Extra care should given to the handling of microphones and lecterns, since they will restrict the movement of the Debaters. If Debaters see that they will be speaking using these tools, they should always ask for an opportunity to have a dry-run to mentally and physically adjust to these constraints.
Lecterns tend to block most of the speakers and are particularly disadvantageous to vertically challenged debaters. Thus, if possible, avoid using lecterns. One option is to stand next to the lecturn.
Microphones are usually provided on an adjustable stand. In this case, the Debater will have to be very careful to keep the head still so that the mouth will be at a constant distance from the microphone. Turning the head, even slightly, could lead to a sudden drop in volume.
Furthermore, the use of microphones on stands usually means that it may have to be adjusted constantly during the debate to cater for the different heights of the Debaters. If the adjustments are made by support staff, it is better to signal to them to make the changes prior to approaching the microphone. Otherwise, having to stand there while the change is being made can be distracting and distressing.
In some rare cases, the Debaters will be given hand-held microphones. These are problematic as debaters usually need one hand to hold the books or cards and the other to manipulate them. In these cases, it might necessary to use a table or lectern to hold the cards and notes. All debaters should try to practice this during training sessions as it is a complicated process.
In some cases, the debaters may be given lapel microphones with the transmitters to be affixed to the belt or waist band. These tend not to give too much trouble but debaters have to ensure that the mics are completely turned off after their speeches are done lest they pick up intra-team communications.
The use of humour in debate often cuts both ways. If used effectively, humour can make establish a strong rapport between the audience and the debaters and demonstrate that the speakers are extremely confident and comfortable. If used badly, it can create awkwardness and even hostility and anger against the speakers. Debaters need to keep the following things in mind when considering the use of humour in speeches.
a. Humour is not a necessity. Although it may appear that many good debaters are able to make the audience guffaw or at least chuckle, it is important to remember that humour is not a requirement for great speeches. Some of the best debaters around rarely use humour in their speeches, instead preferring to use their vocal qualities and strength of logic to keep the speeches interesting.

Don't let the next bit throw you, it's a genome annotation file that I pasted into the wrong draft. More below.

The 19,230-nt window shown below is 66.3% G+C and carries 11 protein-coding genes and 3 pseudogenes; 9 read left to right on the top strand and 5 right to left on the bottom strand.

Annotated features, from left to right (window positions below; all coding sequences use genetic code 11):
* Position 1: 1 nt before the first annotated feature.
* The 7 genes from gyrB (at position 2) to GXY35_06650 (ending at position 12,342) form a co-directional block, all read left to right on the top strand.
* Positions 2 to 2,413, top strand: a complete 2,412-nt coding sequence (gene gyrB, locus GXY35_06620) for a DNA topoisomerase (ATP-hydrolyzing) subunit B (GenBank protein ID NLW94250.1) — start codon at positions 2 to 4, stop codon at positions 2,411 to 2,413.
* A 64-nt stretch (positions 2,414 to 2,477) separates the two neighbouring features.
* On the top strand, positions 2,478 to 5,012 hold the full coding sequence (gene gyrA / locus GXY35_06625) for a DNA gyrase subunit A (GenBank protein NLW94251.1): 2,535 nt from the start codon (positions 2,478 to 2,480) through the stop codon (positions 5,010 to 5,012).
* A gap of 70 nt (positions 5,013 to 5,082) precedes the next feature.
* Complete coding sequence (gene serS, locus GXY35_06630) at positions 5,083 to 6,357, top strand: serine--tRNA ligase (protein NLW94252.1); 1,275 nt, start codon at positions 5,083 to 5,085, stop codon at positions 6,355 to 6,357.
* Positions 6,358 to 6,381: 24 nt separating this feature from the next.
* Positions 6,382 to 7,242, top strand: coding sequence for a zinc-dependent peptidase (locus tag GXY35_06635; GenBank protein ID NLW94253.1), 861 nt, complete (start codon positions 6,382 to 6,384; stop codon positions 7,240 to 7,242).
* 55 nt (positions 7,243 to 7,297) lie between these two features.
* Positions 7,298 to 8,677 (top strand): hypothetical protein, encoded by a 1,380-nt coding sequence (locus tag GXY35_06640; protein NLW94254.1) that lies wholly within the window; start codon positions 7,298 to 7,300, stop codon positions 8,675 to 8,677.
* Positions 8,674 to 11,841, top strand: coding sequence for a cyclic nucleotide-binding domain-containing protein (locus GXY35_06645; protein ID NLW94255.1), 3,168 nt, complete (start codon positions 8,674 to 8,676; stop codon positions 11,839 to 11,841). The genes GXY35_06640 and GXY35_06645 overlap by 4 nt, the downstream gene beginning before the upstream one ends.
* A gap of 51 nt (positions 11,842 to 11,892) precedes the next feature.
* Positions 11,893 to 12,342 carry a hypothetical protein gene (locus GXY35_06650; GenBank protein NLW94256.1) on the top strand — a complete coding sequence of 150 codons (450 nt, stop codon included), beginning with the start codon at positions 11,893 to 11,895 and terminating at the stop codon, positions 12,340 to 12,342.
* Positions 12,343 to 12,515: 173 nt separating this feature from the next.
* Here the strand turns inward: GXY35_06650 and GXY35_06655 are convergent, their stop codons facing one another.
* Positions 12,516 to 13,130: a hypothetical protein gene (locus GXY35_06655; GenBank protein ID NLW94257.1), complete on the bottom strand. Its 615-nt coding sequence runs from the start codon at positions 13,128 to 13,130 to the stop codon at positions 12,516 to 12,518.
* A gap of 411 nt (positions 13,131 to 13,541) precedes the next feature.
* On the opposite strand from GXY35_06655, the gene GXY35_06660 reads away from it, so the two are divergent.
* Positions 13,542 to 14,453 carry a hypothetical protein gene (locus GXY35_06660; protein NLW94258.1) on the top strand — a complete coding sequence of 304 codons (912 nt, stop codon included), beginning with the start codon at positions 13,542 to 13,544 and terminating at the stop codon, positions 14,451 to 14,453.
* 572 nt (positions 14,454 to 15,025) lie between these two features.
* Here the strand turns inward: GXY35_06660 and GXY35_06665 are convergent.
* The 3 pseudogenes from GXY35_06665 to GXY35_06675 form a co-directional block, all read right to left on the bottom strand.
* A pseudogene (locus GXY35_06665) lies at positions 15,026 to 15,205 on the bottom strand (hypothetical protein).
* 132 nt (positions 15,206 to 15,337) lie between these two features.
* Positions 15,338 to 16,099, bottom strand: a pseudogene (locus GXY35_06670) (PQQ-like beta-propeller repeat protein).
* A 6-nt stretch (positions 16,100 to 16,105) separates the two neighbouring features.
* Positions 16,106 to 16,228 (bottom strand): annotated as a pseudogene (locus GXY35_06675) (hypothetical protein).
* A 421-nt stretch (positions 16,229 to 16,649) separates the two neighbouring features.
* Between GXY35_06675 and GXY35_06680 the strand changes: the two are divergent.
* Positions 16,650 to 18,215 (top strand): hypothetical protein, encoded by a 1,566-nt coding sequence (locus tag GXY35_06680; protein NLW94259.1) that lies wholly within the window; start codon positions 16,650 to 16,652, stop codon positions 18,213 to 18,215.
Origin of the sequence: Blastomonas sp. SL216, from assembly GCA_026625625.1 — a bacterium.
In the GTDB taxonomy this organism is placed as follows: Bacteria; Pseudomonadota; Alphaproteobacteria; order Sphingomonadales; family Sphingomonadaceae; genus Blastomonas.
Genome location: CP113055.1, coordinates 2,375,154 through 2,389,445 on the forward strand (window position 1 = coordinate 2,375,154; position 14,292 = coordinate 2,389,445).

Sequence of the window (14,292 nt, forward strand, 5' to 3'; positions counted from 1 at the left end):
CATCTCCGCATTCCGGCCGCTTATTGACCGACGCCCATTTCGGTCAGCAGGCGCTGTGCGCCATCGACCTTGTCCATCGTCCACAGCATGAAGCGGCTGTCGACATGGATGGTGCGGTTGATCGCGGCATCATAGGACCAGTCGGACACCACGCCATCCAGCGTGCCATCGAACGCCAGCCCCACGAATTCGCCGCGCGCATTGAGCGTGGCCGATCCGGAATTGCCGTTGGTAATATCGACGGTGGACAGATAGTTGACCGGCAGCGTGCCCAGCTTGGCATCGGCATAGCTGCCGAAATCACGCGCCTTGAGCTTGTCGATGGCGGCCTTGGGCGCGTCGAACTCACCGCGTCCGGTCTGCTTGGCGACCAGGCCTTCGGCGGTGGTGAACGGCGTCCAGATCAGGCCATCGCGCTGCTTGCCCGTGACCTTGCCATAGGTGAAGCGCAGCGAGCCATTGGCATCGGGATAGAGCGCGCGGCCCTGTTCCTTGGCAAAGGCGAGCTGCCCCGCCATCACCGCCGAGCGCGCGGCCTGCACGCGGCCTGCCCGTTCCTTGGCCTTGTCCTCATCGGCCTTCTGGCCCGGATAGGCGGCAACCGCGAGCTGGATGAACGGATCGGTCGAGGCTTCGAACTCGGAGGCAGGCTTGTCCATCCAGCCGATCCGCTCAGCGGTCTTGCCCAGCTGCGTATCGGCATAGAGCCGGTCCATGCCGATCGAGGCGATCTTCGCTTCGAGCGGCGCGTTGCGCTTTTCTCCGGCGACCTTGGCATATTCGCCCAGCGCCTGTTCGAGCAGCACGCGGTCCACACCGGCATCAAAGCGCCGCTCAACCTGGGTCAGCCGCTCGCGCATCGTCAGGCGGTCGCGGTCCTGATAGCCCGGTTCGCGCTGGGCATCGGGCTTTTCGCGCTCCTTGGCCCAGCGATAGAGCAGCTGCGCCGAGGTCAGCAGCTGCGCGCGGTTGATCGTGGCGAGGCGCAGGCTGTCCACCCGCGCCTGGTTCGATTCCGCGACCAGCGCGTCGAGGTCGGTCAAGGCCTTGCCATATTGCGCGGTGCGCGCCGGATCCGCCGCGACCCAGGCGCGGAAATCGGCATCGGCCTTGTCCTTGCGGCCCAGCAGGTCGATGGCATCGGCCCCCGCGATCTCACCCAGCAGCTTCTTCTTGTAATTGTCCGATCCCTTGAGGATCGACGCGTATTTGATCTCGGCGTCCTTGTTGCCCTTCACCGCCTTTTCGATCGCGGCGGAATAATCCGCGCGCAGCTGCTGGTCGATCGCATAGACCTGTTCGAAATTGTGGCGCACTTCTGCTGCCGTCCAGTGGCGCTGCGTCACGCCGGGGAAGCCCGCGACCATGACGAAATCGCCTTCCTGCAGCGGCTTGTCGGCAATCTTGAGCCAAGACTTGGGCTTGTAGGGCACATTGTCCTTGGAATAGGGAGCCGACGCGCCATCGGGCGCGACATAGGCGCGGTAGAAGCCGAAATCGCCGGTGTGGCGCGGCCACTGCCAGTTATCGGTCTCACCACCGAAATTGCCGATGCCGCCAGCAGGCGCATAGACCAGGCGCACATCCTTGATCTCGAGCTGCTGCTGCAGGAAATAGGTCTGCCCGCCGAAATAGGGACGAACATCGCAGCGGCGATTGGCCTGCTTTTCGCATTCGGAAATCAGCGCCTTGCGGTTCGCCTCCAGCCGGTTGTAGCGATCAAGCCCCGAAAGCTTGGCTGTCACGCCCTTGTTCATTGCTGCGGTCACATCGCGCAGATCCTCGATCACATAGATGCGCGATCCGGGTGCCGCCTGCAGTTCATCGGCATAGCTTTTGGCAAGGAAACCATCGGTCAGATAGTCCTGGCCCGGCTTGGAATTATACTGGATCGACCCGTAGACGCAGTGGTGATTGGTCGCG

b. Humour is not argumentation. Although the use of humour can be used to indirectly attack a point, it is NEVER a substitute for proper argumentation and rebuttal. A debater may laugh at an opponent’s point until the end of the match but that point will remain standing until a proper rebuttal is made against it.
c. Humour is not for everyone. It is a sad reality that not all debaters will find the use of Humour comfortable. Jokes and witty quips come more naturally to some people compared to others. This should not be seen as a setback and those debaters without much humour may instead prefer to work on the other elements of their speeches to make sure they keep the audience interested.
d. Humour can be practiced. However, if debaters feel that they will like to try to integrate some humour into their speeches, they can prepare accordingly through research and planning. Debaters can research and note down short jokes and witty anecdotes and try them out in training sessions to test their effects. Although it appears less spontaneous, debaters should remember that this is precisely how great stand-up comedians operate to get their laughs!
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Singapore National Debate Team Exhibition MatchSingapore National Debate Team Exhibition Match The National Debate Team representing Singapore at the 2011 World Schools Debating Championships in Dundee, Scotland, will be holding an exhibition debate on Wednesday 22 June 2011 at 1700 hours (5pm). The debate will be held at the Arts House. The National team will be facing a team of distinguished Sinapore National Team Alumni such as Aaron Maniam, Timothy Yap and Joshua Hiew. Everyone...Samuel23 May 2011